Mark Duplass is a prince of mumblecore, one of the faces of an American film movement diametrically opposed to Hollywood excess and studio hierarchy. The buzz term is “low-fi” and the ethos is simple. Keep it cheap, keep it talky, don’t look like you’ve expended too much effort but maintain a highbrow-ish hipstery veneer.
Appear in too many productions with big names and six, seven or eight digit budgets and your cred in the biz of lemonade stand filmmaking naturally begins to slide. Amid the grainy surrounds of shoestring sets you run the risk of looking as inconspicuous as Jamie Oliver at a sausage sizzle or Chopper Read at a children’s party.
Director Colin Trevorrow’s breezy, smart and quirky-but-not-overtly-quirky sweetener Safety Not Guaranteed may be Duplass’ sign-off point. From here on he’s appearing in a Lawrence Kasdan pic with Dianne Keaton and Kevin Kline, a drama with Chris Pine and Michelle Pfeiffer, Kathryn Bigelow’s hunt-f0r-Osama joint…
It’s also about half a mumblecore movie, about half not, with the softest splash of SCI-FI. A kind of bridge between indie and multiplex that will play well with large crowds but has been formed with an obvious disdain for conventions. The film’s greatest pleasure is that it keeps you guessing.
Safety Not Guaranteed opens with a mopey-voiced childhood-to-adult flashback introducing us to the life of Darius (Aubrey Plaza): how she didn’t fit in as a teenager, was reclusive as a uni student, etcetera. We realise it’s a job interview and she’s “not a quality hire”.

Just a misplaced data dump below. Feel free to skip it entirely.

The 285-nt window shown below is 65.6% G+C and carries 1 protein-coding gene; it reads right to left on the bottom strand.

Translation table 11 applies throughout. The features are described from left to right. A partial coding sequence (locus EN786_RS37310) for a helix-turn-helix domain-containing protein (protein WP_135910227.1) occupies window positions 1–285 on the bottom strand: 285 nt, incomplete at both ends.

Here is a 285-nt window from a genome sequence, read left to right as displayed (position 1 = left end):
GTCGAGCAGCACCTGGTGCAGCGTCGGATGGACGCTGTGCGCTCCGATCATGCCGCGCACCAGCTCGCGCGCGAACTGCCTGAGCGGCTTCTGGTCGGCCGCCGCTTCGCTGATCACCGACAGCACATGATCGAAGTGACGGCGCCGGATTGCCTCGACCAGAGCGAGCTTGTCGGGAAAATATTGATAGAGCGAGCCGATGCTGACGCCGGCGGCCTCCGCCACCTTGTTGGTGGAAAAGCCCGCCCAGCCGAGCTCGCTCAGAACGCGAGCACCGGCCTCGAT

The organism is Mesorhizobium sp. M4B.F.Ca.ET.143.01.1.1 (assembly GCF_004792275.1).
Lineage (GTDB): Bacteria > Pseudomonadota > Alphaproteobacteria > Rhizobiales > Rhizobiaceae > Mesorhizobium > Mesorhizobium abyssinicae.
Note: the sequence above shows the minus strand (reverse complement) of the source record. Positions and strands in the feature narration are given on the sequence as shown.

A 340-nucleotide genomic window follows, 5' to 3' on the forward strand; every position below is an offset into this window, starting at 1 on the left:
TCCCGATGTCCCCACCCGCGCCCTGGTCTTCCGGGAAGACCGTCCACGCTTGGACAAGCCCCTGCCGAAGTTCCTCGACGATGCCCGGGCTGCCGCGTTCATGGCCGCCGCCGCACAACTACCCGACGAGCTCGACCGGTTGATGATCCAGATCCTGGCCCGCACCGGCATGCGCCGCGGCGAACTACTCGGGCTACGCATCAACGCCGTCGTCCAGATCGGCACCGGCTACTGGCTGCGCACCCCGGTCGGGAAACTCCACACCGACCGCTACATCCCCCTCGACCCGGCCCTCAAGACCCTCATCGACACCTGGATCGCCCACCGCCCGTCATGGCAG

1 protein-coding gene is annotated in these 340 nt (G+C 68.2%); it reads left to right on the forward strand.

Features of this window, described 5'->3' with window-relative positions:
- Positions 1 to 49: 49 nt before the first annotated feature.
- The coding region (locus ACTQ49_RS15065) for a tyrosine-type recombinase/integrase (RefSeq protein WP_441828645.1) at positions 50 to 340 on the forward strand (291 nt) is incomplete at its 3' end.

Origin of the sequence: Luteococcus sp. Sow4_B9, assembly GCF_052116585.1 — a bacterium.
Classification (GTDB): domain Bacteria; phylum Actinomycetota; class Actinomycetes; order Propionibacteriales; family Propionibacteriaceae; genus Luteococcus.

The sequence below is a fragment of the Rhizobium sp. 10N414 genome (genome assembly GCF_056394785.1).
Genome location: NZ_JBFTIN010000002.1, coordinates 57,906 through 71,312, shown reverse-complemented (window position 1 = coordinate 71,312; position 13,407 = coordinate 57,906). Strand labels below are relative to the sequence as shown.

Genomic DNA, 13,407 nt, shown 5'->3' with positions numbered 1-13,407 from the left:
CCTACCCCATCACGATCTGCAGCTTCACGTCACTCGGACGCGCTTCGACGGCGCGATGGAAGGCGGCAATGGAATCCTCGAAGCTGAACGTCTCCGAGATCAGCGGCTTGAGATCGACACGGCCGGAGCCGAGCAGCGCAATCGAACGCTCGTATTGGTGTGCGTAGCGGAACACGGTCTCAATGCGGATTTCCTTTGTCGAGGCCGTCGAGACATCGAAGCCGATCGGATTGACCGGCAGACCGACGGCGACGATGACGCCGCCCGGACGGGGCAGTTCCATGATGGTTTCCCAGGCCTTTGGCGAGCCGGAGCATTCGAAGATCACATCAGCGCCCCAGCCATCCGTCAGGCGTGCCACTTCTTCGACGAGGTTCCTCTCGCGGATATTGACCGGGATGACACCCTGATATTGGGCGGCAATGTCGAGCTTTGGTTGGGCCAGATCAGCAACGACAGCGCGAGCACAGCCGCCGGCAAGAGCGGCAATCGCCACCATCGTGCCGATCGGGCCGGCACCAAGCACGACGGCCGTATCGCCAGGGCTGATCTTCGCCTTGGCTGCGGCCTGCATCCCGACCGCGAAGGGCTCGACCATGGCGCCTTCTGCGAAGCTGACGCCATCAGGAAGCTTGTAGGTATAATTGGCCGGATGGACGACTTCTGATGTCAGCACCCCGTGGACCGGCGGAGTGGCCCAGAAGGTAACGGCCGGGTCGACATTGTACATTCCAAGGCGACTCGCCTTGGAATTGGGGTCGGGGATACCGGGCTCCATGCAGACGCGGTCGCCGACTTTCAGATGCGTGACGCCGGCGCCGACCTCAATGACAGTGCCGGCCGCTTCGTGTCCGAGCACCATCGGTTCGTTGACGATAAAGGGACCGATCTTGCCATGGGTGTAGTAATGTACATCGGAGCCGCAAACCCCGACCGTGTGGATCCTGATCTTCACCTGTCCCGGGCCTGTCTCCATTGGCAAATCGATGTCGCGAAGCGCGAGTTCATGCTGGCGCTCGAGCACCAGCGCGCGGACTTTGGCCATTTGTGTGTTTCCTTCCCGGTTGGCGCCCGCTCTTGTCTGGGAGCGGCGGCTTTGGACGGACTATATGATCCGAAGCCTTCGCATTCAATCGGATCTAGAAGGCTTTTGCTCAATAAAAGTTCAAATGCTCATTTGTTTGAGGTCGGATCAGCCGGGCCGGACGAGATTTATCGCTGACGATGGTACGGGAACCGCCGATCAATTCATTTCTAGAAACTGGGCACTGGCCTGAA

Interning at a magazine, Darius volunteers to accompany a sleazy writer and a dorky student to a small town to track down a man who placed a classifieds ad in a newspaper asking for a partner to travel back in time with him (“safety not guaranteed”). They think it’ll make a good yarn.
When the man, Kenneth (Mark Duplass), is found, he seems a little bonkers. He swears the government are watching him while he supposedly builds his time machine, and counts down to launch date. He and Darius kick off a cautious but affectionate relationship.
Bujalski-esque conversations about chocolate milk, roommates, roast chicken, sex and relationships occasionally dip a little too far into Things White People Whinge About territory and Aubrey Plaza doesn’t quite succeed in escaping her ‘pretty young thing’ aura to nail the depth of her supposedly outside character.
However, playful plotlines, warm performances and a healthy pace quickly take hold. There are some lovely surprises in store and the last half hour or so is particularly spesh — including a delightful final sequence that perfect summarises, and adds to, the film’s semi-SCI-FI semi-mumblecore temperament.
Safety Not Guaranteed’s Australian theatrical release date: October 18, 2012.